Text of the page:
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  1. says

    Jimmy gave me two: one is called Shearing and the other shows three gasoline pumps, old style, with the caption, Patty, Maxine and Ethyl. The Shearing one is in my computer but I don’t see a way to attach it. Let me know how. Jimmy swore that Tatum once identified him by his his footsteps. A violinist friend, Marshall Sosson, knew Tatum in Chicago before WW2. After the war, Marshall moved to California (he became the concertmaster at Columbia Pictures) and after not having seen Tatum for more than 10 years, went to a club and on the break approached him and said hello. Tatum responded, “Hi, Marshall.” I guess those amazing stories about his ears were right.

    • Doug Ramsey says

      David, there is no way to include a picture with a comment. But, guess what? I have the Shearing drawing and before the day is out will put it up in a separate post.

  2. dick vartanian says

    He did it with mirrors. I remember hearing it the first time and it was depressing to believe it was only one guy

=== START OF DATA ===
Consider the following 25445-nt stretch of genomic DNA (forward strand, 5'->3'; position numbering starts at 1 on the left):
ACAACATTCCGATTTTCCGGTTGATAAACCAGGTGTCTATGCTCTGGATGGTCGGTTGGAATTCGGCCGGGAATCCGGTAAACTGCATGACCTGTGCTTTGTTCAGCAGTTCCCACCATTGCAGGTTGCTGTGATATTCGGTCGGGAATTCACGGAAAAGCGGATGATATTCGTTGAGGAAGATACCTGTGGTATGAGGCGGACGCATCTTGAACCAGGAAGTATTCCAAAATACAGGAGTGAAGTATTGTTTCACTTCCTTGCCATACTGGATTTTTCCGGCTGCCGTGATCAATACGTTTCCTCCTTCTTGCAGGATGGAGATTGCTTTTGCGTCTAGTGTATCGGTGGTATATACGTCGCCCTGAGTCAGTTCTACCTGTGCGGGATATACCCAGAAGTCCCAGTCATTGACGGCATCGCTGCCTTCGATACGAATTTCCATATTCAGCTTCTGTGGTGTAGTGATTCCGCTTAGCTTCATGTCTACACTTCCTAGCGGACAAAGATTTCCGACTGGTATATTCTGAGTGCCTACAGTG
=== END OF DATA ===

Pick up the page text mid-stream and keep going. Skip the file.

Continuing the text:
3. Wayne Tucker says

    Rowles is one of my favorite pianists. His duo recordings with Ray Brown on Concord Jazz are gems I listen to several times a year. His album with Stan Getz contains one of his finest compositions, “The Peacocks,” which has become a jazz standard. His work as an accompanist is overlooked and underrated, even his recordings backing Billie. And his recordings with the great Zoot Sims can’t be beat. He made an excellent Columbia album sometime in the 80s/early 90s of Ellington/Strayhorn tunes. One of my friends “borrowed” it, and I haven’t seen it since. I don’t think it has been re-issued on CD. If anyone knows, please comment. Thanks.

    • Terence Smith says

      Wayne, I have the Columbia LP Jimmy Rowles Plays Duke Ellington and Billy Strayhorn, and of course it’s a gem. I just googled it, and there is a French CD going for under $13. Recommended for anyone! (label is BIEM/SacM)